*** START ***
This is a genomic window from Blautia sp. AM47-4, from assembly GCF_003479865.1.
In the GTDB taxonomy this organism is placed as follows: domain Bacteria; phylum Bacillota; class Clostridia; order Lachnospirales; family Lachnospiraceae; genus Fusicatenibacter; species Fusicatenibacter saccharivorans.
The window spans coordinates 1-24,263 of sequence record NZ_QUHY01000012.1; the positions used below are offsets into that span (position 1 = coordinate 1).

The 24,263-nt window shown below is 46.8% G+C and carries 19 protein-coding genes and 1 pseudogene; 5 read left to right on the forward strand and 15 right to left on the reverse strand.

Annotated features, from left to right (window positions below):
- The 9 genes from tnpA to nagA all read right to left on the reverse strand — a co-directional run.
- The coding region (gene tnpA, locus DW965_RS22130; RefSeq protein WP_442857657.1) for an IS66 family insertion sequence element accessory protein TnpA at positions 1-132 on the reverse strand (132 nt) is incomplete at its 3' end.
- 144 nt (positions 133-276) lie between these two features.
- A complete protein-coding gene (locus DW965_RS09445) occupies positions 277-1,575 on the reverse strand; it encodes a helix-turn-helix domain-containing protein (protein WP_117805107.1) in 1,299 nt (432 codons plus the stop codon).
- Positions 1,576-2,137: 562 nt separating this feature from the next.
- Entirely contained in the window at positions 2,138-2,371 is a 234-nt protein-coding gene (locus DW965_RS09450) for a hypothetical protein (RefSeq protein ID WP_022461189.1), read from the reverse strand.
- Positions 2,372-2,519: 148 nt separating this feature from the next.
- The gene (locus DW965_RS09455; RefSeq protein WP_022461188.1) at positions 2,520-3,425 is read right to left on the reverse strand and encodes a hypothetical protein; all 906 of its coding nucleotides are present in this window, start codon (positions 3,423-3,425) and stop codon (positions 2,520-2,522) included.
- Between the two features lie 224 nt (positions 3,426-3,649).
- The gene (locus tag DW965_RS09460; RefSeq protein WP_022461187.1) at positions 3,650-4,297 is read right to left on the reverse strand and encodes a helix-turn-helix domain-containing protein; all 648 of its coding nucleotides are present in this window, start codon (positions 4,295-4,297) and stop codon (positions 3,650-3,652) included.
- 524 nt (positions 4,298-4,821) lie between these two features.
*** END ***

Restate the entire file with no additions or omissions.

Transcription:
This is a genomic window from Blautia sp. AM47-4, from assembly GCF_003479865.1.
In the GTDB taxonomy this organism is placed as follows: domain Bacteria; phylum Bacillota; class Clostridia; order Lachnospirales; family Lachnospiraceae; genus Fusicatenibacter; species Fusicatenibacter saccharivorans.
The window spans coordinates 1-24,263 of sequence record NZ_QUHY01000012.1; the positions used below are offsets into that span (position 1 = coordinate 1).

The 24,263-nt window shown below is 46.8% G+C and carries 19 protein-coding genes and 1 pseudogene; 5 read left to right on the forward strand and 15 right to left on the reverse strand.

Annotated features, from left to right (window positions below):
- The 9 genes from tnpA to nagA all read right to left on the reverse strand — a co-directional run.
- The coding region (gene tnpA, locus DW965_RS22130; RefSeq protein WP_442857657.1) for an IS66 family insertion sequence element accessory protein TnpA at positions 1-132 on the reverse strand (132 nt) is incomplete at its 3' end.
- 144 nt (positions 133-276) lie between these two features.
- A complete protein-coding gene (locus DW965_RS09445) occupies positions 277-1,575 on the reverse strand; it encodes a helix-turn-helix domain-containing protein (protein WP_117805107.1) in 1,299 nt (432 codons plus the stop codon).
- Positions 1,576-2,137: 562 nt separating this feature from the next.
- Entirely contained in the window at positions 2,138-2,371 is a 234-nt protein-coding gene (locus DW965_RS09450) for a hypothetical protein (RefSeq protein ID WP_022461189.1), read from the reverse strand.
- Positions 2,372-2,519: 148 nt separating this feature from the next.
- The gene (locus DW965_RS09455; RefSeq protein WP_022461188.1) at positions 2,520-3,425 is read right to left on the reverse strand and encodes a hypothetical protein; all 906 of its coding nucleotides are present in this window, start codon (positions 3,423-3,425) and stop codon (positions 2,520-2,522) included.
- Between the two features lie 224 nt (positions 3,426-3,649).
- The gene (locus tag DW965_RS09460; RefSeq protein WP_022461187.1) at positions 3,650-4,297 is read right to left on the reverse strand and encodes a helix-turn-helix domain-containing protein; all 648 of its coding nucleotides are present in this window, start codon (positions 4,295-4,297) and stop codon (positions 3,650-3,652) included.
- 524 nt (positions 4,298-4,821) lie between these two features.